Within a fortnight, the minimum age of criminal responsibility in the ACT will be raised to 12.
The Justice (Age of Criminal Responsibility) Legislation Amendment Bill 2023 passed the Legislative Assembly on Wednesday (1 November) with just a few changes from what was originally presented in May.
It will see children under the age of criminal responsibility referred to a Therapeutic Support Panel rather than the courts, meaning young people and their families can be referred to and access support services needed rather than interacting with the criminal justice system.
The crimes for which young people could be referred to the Therapeutic Support Panel will be expanded to also include harmful conduct such as significant property damage, including arson or starting bushfires, and cruelty to animals, as well as ensuring victim’s rights are still protected if a person has been harmed by someone under the criminally responsible age.
“What we know is that, even if we take away the criminal component of it, there will still be people who suffer harm as a result of the activities of some young people,” Attorney-General Shane Rattenbury said.
“We want to be very clear that those victims would still have suffered harm, and we want to provide them with the full supports that are currently available through a range of legislation.”
It also introduces a new community-based intensive therapeutic sentence, known as a Therapeutic Correction Order, for children aged 14 to 18 years, which can also be applied to children aged 12 to 13 for more serious offences.”
Some other changes were attempted by both the Canberra Liberals and ACT Greens.
Greens MLA Andrew Braddock tried to amend the legislation to include a sunset clause for so-called “carveouts” or exceptions in the scheme. Four serious offences will maintain a minimum age of criminal responsibility of 12 years: murder, intentionally inflicting grievous bodily harm, sexual assault in the first degree and an act of indecency in the first degree.
Mr Braddock argued that children can be held criminally responsible for one offence but not another.
He said including a sunset clause on the exceptions would bring them to a “natural end”.
The Canberra Liberals also disagreed with the exceptions but didn’t want the minimum age of criminal responsibility to proceed beyond 12 years.
“Unilaterally raising the age to 14 years creates a significant legal inconsistency with our neighbouring jurisdictions, which comes with the risk of unintended consequences,” Shadow Attorney-General Peter Cain said.
“The proposed carveouts for children aged 12 or 13 years convicted of severe crimes such as murder or sexual assault further represent a profound legal inconsistency and is logically incoherent.”
Mr Cain argued for the legislation to be reviewed in two years’ time before any consideration is made to raise the age to 14, which has been slated for 1 July 2025.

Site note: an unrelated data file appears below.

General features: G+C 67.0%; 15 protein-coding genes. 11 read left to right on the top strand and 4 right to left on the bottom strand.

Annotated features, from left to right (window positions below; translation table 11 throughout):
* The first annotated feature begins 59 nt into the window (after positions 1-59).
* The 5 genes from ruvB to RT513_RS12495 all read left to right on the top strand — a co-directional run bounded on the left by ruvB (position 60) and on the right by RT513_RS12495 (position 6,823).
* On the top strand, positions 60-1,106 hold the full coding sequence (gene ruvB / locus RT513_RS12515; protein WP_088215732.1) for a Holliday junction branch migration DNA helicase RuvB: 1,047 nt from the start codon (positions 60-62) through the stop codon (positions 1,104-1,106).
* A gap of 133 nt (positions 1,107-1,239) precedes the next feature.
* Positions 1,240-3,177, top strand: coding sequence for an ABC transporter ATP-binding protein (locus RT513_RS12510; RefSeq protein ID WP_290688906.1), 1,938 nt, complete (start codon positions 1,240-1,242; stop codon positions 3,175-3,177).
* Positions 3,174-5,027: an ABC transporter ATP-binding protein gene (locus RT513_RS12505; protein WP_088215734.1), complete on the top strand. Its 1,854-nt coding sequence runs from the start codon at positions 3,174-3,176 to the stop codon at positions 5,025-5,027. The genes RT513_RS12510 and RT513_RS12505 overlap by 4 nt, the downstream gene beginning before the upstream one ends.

Both amendments failed.
The Therapeutic Support Panel is expected to be established by 27 March 2024, with a specialist support service contracted by the end of the year in the interim.
Health Minister Rachel Stephen-Smith said she was confident the current system would be able to handle the “small handful” of 10 and 11-year-olds who could be referred to the panel in the meantime.
A small number of 10 and 11-year-olds are engaged in the ACT’s criminal justice system each year, and between 40 and 50 people aged 12 and 13.
Ms Stephen-Smith explained that this was why a stepped-up approach to raising the age was needed.
“We know that 12 and 13-year-olds are more likely to come into contact with the criminal justice system than 10 and 11-year-olds, much more likely, so ensuring that there is an appropriate, therapeutic system in place for those young people … [so] that we’re not just delaying engagement with criminal justice system [until they’re older], we’re actually preventing it.”
She said the Therapeutic Support Panel would create a “no wrong door” option so that people didn’t have to contact multiple services themselves to get the support they need.
“[It’s] about bringing all that knowledge together and understanding, so when families are really struggling, when children and young people are really struggling with needs that might require support from multiple service systems, that there is a door that they can come through that will help them bring together all that knowledge … to get their lives back on track,” Ms Stephen-Smith said.
The Therapeutic Support Panel will also be used to find out if there are any gaps in the system that need to be filled before the age is raised to 14.
Ultimately, Mr Rattenbury said this reform was about “changing the trajectory” for young people and improving the safety of the whole community.
“We know that our young people can get themselves into harmful situations, either for themselves or for others, and they need support to address that behaviour,” he said.
“What we want to make sure is that young people are not ending up in the criminal justice system, but rather they’re being delivered therapeutic supports to put their lives on a different track and make our whole community safer.”